Beaufort, Henry

Beaufort, Henry

(bō`fərt), 1377?–1447, English prelate and statesman. The son of John of Gaunt, duke of Lancaster, and his mistress (later wife) Catherine Swynford, he was half-brother to Henry IV. He was declared legitimate (1397) and made bishop of Lincoln (1398) by Richard II, and under Henry IV served as chancellor (1403–4) and became (1404) bishop of Winchester.

On the accession of his friend Henry VHenry V,
1387–1422, king of England (1413–22), son and successor of Henry IV. Early Life

Henry was probably brought up under the care of his uncle, Henry Beaufort.
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, Beaufort again was chancellor (1413–17). At the Council of Constance, Beaufort swung (1417) English influence to help elect Pope Martin VMartin V,
1368–1431, pope (1417–31), a Roman named Oddone Colonna; successor of Gregory XII. He was created cardinal by Innocent VII, and in the schism (see Schism, Great) he attended and supported the decisions of the Council of Pisa (see Pisa, Council of).
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, but Henry refused to let him accept the pope's reward of a cardinalate. When in 1422 the infant Henry VIHenry VI,
1421–71, king of England (1422–61, 1470–71). Reign
Early Years

The only son of Henry V and Catherine of Valois, he became king of England when he was not yet nine months old.
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 succeeded to the throne, Beaufort became involved in a vigorous struggle for power with Humphrey, duke of GloucesterGloucester, Humphrey, duke of,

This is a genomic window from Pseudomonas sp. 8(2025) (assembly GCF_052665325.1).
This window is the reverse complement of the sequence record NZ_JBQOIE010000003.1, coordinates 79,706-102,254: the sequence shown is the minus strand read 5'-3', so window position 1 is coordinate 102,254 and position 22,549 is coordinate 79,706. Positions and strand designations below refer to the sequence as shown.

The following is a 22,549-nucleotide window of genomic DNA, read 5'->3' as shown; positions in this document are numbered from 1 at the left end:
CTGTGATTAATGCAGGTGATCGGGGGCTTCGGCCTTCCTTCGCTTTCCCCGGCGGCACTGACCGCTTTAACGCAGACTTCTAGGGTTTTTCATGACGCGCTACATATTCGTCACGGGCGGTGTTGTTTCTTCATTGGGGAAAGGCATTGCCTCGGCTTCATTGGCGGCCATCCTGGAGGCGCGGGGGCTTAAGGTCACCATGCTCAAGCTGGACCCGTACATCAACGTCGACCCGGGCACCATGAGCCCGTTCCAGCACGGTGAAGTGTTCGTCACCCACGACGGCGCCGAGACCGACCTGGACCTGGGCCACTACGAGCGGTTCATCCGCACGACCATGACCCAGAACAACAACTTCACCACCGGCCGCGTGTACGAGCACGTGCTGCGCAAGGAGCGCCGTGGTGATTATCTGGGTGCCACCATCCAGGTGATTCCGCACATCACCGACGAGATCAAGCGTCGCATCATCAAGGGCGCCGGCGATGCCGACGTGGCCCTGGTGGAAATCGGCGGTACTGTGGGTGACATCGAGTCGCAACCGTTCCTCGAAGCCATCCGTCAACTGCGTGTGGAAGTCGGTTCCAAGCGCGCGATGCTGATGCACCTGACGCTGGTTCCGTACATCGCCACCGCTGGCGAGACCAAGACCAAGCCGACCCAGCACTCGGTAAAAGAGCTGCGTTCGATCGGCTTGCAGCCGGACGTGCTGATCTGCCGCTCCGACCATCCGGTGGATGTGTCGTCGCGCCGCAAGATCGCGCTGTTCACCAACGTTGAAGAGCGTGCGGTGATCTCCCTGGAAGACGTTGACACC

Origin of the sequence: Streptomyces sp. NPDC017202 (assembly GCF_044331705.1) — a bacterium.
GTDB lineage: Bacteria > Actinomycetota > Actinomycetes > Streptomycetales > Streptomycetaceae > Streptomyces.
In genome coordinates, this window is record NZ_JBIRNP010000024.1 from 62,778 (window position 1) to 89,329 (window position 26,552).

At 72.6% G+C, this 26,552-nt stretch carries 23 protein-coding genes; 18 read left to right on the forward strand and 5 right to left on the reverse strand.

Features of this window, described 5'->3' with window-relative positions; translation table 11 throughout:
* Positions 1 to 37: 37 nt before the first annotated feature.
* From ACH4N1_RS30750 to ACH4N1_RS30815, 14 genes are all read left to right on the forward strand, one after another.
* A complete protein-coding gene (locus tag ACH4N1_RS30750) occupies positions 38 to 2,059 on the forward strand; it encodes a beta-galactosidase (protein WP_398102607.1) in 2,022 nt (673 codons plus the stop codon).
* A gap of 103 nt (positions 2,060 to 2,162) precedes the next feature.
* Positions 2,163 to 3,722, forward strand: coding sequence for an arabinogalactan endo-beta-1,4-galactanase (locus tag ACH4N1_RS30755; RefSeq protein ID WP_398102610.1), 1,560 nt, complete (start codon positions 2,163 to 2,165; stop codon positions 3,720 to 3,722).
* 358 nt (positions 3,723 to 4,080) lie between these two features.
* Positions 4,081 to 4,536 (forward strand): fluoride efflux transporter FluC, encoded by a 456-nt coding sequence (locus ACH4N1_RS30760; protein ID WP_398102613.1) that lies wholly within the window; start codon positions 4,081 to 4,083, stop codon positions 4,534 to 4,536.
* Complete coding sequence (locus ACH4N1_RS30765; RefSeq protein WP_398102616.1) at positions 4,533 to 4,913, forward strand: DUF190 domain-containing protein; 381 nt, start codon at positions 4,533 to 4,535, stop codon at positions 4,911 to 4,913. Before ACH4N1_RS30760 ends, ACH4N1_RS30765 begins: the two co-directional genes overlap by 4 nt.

1391–1447, English nobleman; youngest son of Henry IV and Mary de Bohun. He was well educated and had a great interest in humanist scholarship.
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. Beaufort's enormous wealth (he loaned money to the government for the war in France) and political skill gave him the advantage, and he served again as chancellor (1424–26).

Made a cardinal (1426) and papal legate, he preached a crusade against the Hussites in Bohemia in 1429, but the troops he raised were diverted to join the English army in France. In 1431 he crowned Henry VI as king of France in Paris. Beaufort defeated (1432) an attempt by Gloucester to remove him from the see of Winchester and by 1437 enjoyed complete ascendancy. He and his faction, which was later led by William de la Pole, 4th earl and 1st duke of Suffolk (see under PolePole,
English noble family. The first member of importance was William de la Pole, d. 1366, a rich merchant who became the first mayor of Hull (1332) and a baron of the exchequer (1339).
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, family), sought to end the French wars.

References in periodicals archive ?
Also in the exhibition are portraits of Henry VIII and his mother, Elizabeth of York, and funeral effigies of the latter amd Margaret Beaufort, Henry VII's mother, all from the National Portrait Gallery.